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dc.creatorPotts, Laramie V., 1961-
dc.date.accessioned2019-12-09T16:36:29Z
dc.date.available2019-12-09T16:36:29Z
dc.date.issued2000-12
dc.identifier.urihttp://hdl.handle.net/1811/88715
dc.descriptionThis work has been partially supported by grants from NASA Goddard Space Flight Center (POS-97647-Z), Center for Mapping at The Ohio State University, and the Ohio Supercomputer Center.en_US
dc.description.abstractLunar mass variations for the region ± 64° latitude related to composition, structure, isostatic and tectonic development of the crust, mantle, and core were developed using gravity and topography from Lunar Prospector, Clementine, and earlier satellite observations. Computed terrain gravity effects were spectrally correlated with the free-air anomalies to differentiate the terrain-correlated and -decorrelated free-air components. Annihilating terrain gravity effects, obtained by subtracting the terrain-correlated anomalies from the terrain gravity effects, were used to estimate the lunar Moho and crustal thicknesses by least squares inversion assuming compensation by crustal thickness variations. Inversion of the terrain-correlated anomalies obtained a radial adjustment model of the Moho that equilibrates the lunar topography. Terrain-decorrelated anomalies were differentiated into crustal and subcrustal components based on their correlation spectrum with the free-air anomalies. Inversion ofthe terrain-decorrelated crustal maxima over central basins predicted mare fill thicknesses up to a few kilometers. Inversion of the subcrustal components inferred boundary undulations for the core-mantle, asthenosphere-lithosphere, and middle-upper mantle during bombardment time. Nearly all major nearside basins exhibit mascon gravity anomalies reflecting mass concentrations from superisostatic mantle plugs plus mare fill, while farside basins mostly involve maslite gravity anomalies from mass deficiencies due to subisostatic mantle plugs with marginal or no mare fill. The preponderance of farside maslites suggests a weaker nearside lithosphere due to higher thermal gradients from enhanced abundances of radioactive elements in the nearside mantle and crust than the farside. Comparing crustal thicknesses with transient cavity diameters suggests a critical crustal thickness of about 30 km presumably differentiated the development of superisostatic and subisostatic mantle plugs on the farside. Inferred subcrustal boundary undulations tend to support mantle convection on the nearside involving diapiric rise of magma, whereas viscous entrainment on the farside inhibited basalt flooding of basins. The elevated core-mantle boundary beneath the Procellarum-lmbrium basins is consistent with uplifting effects of the Imbrium impact involved with the "Great Lunar Hotspot". Comparison of the gravity and topography spectra of the terrestrial planets suggests the Moon has the lowest temperature gradient and hydrostatic equilibrium.en_US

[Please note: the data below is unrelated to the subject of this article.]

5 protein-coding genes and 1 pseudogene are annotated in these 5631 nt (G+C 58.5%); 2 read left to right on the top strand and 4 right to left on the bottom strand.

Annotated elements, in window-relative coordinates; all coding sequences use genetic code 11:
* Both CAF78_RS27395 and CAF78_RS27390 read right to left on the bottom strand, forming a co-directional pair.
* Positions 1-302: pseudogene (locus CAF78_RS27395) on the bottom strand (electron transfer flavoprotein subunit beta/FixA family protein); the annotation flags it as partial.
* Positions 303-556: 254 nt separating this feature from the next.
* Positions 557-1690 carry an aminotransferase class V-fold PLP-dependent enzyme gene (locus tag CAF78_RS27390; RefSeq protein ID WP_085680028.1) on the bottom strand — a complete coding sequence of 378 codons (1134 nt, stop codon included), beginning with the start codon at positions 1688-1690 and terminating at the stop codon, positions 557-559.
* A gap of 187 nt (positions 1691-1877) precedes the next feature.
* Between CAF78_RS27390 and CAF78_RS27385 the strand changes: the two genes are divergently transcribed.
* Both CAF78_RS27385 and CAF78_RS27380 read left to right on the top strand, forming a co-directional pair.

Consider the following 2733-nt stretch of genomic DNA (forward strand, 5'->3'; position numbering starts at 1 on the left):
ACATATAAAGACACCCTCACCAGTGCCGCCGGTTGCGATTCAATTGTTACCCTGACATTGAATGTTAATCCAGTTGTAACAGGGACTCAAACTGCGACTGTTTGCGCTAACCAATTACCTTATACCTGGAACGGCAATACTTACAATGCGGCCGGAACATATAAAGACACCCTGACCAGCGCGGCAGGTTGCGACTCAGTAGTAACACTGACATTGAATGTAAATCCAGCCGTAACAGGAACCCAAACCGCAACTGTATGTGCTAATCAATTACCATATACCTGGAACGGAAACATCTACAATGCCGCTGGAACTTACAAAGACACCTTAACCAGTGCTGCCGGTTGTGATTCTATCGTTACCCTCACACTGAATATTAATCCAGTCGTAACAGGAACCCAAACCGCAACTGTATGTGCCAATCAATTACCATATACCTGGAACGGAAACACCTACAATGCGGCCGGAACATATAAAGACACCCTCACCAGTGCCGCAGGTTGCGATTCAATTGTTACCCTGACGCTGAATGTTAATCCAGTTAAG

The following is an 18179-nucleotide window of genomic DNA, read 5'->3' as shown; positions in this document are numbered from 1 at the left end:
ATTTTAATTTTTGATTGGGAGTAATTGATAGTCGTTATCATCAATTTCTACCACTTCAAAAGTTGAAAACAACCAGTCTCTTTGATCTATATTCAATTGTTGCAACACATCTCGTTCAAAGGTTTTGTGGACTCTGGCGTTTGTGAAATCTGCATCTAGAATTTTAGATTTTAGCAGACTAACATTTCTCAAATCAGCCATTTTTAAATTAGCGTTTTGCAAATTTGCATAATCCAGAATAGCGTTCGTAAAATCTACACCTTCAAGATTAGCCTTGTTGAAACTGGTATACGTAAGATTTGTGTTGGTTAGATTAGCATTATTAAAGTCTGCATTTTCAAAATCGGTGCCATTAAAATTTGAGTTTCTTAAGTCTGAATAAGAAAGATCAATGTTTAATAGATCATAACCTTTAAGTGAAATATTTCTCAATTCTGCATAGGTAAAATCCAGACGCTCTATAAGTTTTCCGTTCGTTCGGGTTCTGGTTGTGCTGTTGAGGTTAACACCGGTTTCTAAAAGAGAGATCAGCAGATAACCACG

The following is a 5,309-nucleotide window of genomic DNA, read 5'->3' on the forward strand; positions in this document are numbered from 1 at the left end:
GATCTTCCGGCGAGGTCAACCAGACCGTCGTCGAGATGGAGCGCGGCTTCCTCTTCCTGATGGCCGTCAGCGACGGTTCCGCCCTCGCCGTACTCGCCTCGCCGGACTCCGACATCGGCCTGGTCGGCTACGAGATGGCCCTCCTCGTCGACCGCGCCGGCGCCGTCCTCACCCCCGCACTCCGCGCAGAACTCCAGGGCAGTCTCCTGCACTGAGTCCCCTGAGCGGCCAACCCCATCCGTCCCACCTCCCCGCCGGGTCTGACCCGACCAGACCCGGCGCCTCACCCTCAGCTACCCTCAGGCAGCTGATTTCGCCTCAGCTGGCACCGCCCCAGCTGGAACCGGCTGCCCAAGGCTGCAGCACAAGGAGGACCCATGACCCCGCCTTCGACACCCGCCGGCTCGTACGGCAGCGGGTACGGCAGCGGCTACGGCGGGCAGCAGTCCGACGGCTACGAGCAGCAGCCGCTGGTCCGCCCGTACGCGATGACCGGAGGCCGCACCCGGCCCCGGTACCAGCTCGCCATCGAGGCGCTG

dc.language.isoen_USen_US
dc.publisherOhio State University. Division of Geodetic Scienceen_US
dc.relation.ispartofseriesOhio State University. Geodetic Science and Surveying. Report. no. 458en_US
dc.rightsThis item may be protected by copyright, and is made available here for research and educational purposes. The user is responsible for making a final determination of copyright status. If copyright protection applies, permission must be obtained from the copyright holder to reuse, publish, or reproduce the object beyond the bounds of Fair Use or other exemptions to the law.en_US
dc.titleSatellite Geophysical Investigation of the Moonen_US
dc.typeTechnical Reporten_US


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